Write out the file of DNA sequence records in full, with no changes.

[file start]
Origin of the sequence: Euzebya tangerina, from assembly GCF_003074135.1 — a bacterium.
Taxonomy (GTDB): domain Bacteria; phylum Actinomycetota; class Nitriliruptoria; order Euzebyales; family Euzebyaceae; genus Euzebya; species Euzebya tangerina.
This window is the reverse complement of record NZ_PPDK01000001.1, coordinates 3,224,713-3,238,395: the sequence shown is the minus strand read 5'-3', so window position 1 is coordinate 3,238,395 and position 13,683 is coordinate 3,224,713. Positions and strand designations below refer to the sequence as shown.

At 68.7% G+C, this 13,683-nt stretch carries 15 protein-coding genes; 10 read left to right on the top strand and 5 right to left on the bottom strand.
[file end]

Origin of the sequence: Euzebya tangerina, from assembly GCF_003074135.1 — a bacterium.
Taxonomy (GTDB): domain Bacteria; phylum Actinomycetota; class Nitriliruptoria; order Euzebyales; family Euzebyaceae; genus Euzebya; species Euzebya tangerina.
This window is the reverse complement of record NZ_PPDK01000001.1, coordinates 3,224,713-3,238,395: the sequence shown is the minus strand read 5'-3', so window position 1 is coordinate 3,238,395 and position 13,683 is coordinate 3,224,713. Positions and strand designations below refer to the sequence as shown.

At 68.7% G+C, this 13,683-nt stretch carries 15 protein-coding genes; 10 read left to right on the top strand and 5 right to left on the bottom strand.